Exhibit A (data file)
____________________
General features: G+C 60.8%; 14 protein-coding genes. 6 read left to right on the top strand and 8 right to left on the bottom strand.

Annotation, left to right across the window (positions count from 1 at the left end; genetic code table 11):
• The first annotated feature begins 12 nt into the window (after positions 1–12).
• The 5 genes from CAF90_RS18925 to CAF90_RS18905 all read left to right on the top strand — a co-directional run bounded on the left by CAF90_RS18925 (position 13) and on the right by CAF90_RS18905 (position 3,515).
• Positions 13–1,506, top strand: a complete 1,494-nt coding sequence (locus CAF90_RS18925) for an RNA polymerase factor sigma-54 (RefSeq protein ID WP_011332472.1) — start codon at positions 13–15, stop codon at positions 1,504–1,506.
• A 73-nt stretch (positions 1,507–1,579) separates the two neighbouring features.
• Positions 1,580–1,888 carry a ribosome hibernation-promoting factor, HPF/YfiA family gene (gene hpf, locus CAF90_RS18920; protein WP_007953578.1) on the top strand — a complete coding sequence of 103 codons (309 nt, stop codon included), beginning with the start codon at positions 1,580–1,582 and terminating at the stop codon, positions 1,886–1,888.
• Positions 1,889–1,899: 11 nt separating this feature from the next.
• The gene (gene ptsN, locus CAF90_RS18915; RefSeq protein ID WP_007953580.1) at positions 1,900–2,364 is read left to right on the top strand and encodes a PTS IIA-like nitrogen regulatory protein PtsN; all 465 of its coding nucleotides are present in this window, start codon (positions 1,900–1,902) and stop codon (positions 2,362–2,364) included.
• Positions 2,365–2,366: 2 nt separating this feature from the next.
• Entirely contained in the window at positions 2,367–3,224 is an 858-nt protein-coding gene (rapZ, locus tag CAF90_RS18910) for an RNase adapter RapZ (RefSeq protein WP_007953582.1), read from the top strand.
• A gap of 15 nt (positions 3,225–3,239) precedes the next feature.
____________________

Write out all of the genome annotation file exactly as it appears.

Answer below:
General features: G+C 60.8%; 14 protein-coding genes. 6 read left to right on the top strand and 8 right to left on the bottom strand.

Annotation, left to right across the window (positions count from 1 at the left end; genetic code table 11):
• The first annotated feature begins 12 nt into the window (after positions 1–12).
• The 5 genes from CAF90_RS18925 to CAF90_RS18905 all read left to right on the top strand — a co-directional run bounded on the left by CAF90_RS18925 (position 13) and on the right by CAF90_RS18905 (position 3,515).
• Positions 13–1,506, top strand: a complete 1,494-nt coding sequence (locus CAF90_RS18925) for an RNA polymerase factor sigma-54 (RefSeq protein ID WP_011332472.1) — start codon at positions 13–15, stop codon at positions 1,504–1,506.
• A 73-nt stretch (positions 1,507–1,579) separates the two neighbouring features.
• Positions 1,580–1,888 carry a ribosome hibernation-promoting factor, HPF/YfiA family gene (gene hpf, locus CAF90_RS18920; protein WP_007953578.1) on the top strand — a complete coding sequence of 103 codons (309 nt, stop codon included), beginning with the start codon at positions 1,580–1,582 and terminating at the stop codon, positions 1,886–1,888.
• Positions 1,889–1,899: 11 nt separating this feature from the next.
• The gene (gene ptsN, locus CAF90_RS18915; RefSeq protein ID WP_007953580.1) at positions 1,900–2,364 is read left to right on the top strand and encodes a PTS IIA-like nitrogen regulatory protein PtsN; all 465 of its coding nucleotides are present in this window, start codon (positions 1,900–1,902) and stop codon (positions 2,362–2,364) included.
• Positions 2,365–2,366: 2 nt separating this feature from the next.
• Entirely contained in the window at positions 2,367–3,224 is an 858-nt protein-coding gene (rapZ, locus tag CAF90_RS18910) for an RNase adapter RapZ (RefSeq protein WP_007953582.1), read from the top strand.
• A gap of 15 nt (positions 3,225–3,239) precedes the next feature.